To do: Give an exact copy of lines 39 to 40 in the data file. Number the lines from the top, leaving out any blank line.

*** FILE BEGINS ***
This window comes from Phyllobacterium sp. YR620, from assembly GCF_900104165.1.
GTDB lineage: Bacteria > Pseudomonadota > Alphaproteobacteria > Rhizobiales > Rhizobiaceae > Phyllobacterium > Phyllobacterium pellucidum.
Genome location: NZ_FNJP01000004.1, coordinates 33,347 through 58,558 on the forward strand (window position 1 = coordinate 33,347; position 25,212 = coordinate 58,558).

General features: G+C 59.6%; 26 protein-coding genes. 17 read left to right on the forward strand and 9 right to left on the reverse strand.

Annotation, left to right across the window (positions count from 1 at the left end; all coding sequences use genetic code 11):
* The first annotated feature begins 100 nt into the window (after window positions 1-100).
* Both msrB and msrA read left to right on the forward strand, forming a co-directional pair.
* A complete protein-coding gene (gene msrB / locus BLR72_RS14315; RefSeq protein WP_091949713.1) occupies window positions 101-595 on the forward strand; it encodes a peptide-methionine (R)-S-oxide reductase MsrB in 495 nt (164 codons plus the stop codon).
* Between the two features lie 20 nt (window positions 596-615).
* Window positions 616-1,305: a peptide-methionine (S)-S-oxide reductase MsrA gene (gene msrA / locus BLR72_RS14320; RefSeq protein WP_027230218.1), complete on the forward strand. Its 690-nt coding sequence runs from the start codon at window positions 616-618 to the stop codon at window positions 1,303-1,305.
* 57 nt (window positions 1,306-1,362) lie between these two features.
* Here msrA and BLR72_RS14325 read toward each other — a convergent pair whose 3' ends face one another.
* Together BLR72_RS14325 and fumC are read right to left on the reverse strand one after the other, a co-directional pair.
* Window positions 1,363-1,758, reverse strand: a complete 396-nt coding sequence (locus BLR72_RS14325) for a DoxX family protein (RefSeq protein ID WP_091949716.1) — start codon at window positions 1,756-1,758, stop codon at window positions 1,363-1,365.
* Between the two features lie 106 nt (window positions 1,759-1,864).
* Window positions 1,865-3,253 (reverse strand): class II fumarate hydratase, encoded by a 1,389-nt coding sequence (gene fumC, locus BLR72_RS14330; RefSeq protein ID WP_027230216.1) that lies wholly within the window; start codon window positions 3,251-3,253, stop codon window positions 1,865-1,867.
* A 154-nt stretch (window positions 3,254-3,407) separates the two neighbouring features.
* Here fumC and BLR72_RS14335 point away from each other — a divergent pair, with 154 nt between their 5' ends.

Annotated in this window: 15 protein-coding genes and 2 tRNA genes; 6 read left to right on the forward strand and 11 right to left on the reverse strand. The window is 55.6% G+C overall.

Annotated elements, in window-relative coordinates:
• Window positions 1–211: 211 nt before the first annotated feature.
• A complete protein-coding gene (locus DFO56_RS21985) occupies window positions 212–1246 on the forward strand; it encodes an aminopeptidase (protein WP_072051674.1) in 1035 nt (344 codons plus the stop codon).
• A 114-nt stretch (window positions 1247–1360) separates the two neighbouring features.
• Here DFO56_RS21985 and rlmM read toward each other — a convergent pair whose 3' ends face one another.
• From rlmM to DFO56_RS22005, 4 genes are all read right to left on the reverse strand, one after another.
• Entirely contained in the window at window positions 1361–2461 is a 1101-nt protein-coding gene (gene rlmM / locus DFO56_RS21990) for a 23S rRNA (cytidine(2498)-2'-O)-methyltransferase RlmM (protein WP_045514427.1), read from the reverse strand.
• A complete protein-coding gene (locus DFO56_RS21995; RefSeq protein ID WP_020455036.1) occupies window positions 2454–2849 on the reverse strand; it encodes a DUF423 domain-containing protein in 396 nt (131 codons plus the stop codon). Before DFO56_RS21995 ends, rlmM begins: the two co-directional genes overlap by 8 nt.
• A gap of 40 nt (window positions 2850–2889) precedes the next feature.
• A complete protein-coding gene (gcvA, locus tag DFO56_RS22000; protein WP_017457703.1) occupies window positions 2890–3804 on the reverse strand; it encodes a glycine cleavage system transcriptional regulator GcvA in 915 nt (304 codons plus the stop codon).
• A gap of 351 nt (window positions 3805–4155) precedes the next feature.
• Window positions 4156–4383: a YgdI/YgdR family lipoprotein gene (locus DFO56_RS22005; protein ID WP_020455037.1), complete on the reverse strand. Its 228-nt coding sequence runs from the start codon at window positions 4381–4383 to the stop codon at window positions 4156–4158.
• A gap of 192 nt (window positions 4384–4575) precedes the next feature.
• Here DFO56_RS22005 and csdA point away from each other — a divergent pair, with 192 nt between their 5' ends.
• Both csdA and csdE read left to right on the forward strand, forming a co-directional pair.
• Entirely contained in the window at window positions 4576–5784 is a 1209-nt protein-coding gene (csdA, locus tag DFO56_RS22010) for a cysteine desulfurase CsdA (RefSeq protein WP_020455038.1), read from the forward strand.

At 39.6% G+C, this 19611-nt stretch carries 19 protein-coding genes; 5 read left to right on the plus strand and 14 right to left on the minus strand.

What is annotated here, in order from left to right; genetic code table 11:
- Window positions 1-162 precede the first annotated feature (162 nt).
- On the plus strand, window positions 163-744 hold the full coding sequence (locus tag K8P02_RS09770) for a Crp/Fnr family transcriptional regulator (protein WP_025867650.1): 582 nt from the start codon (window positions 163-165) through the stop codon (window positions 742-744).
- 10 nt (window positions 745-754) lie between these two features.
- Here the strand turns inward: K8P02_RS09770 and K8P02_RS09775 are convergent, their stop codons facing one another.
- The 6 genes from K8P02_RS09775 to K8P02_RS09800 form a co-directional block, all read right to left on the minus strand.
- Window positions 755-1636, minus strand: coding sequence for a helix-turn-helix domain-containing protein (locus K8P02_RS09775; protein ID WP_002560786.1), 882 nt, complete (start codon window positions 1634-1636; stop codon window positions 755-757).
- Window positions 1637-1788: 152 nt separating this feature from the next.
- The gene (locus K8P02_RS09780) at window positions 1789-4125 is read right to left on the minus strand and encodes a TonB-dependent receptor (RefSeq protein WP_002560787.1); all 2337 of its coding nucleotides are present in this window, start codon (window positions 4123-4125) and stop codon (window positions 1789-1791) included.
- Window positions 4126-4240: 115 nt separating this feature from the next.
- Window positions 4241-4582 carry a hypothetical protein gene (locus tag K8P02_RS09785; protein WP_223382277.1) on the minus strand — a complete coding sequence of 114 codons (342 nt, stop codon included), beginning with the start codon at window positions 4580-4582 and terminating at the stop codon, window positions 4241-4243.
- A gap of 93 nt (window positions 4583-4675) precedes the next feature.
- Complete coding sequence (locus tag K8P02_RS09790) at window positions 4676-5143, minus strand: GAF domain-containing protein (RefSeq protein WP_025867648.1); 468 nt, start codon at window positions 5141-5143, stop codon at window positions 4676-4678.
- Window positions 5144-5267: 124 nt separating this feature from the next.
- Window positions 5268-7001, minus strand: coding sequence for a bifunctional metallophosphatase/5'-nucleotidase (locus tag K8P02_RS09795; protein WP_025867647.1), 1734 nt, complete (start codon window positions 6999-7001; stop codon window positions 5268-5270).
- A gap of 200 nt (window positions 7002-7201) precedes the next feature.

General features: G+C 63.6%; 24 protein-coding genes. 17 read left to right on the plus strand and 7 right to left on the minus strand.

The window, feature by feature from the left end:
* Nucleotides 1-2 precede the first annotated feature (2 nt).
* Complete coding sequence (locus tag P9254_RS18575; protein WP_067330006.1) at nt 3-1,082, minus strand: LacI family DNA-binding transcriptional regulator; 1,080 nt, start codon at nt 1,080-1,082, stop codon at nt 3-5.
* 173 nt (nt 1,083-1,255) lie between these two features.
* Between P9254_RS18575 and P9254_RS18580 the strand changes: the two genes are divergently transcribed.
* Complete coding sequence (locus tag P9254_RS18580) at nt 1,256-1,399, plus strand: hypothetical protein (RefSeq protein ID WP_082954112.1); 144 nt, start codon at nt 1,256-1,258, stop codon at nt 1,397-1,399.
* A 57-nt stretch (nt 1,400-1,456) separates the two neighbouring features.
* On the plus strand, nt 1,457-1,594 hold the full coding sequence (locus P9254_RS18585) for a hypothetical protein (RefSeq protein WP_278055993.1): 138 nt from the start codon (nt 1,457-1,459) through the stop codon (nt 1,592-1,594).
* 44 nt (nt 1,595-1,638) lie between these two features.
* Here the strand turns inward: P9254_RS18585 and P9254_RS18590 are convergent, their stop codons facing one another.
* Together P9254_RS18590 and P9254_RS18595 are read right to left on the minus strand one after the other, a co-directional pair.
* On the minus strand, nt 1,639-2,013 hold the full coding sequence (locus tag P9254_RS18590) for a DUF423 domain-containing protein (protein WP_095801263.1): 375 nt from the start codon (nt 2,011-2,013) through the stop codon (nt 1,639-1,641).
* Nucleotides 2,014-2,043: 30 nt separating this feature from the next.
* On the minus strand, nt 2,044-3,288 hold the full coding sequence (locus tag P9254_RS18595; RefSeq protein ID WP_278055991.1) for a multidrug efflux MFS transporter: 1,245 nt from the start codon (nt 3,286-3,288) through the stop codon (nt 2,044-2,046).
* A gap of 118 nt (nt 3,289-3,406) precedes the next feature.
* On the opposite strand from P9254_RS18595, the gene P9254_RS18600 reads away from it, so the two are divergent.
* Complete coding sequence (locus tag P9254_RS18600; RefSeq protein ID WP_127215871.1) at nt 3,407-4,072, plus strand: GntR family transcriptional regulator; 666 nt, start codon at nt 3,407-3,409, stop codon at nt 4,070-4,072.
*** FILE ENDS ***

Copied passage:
- On the plus strand, window positions 163-744 hold the full coding sequence (locus tag K8P02_RS09770) for a Crp/Fnr family transcriptional regulator (protein WP_025867650.1): 582 nt from the start codon (window positions 163-165) through the stop codon (window positions 742-744).
- 10 nt (window positions 745-754) lie between these two features.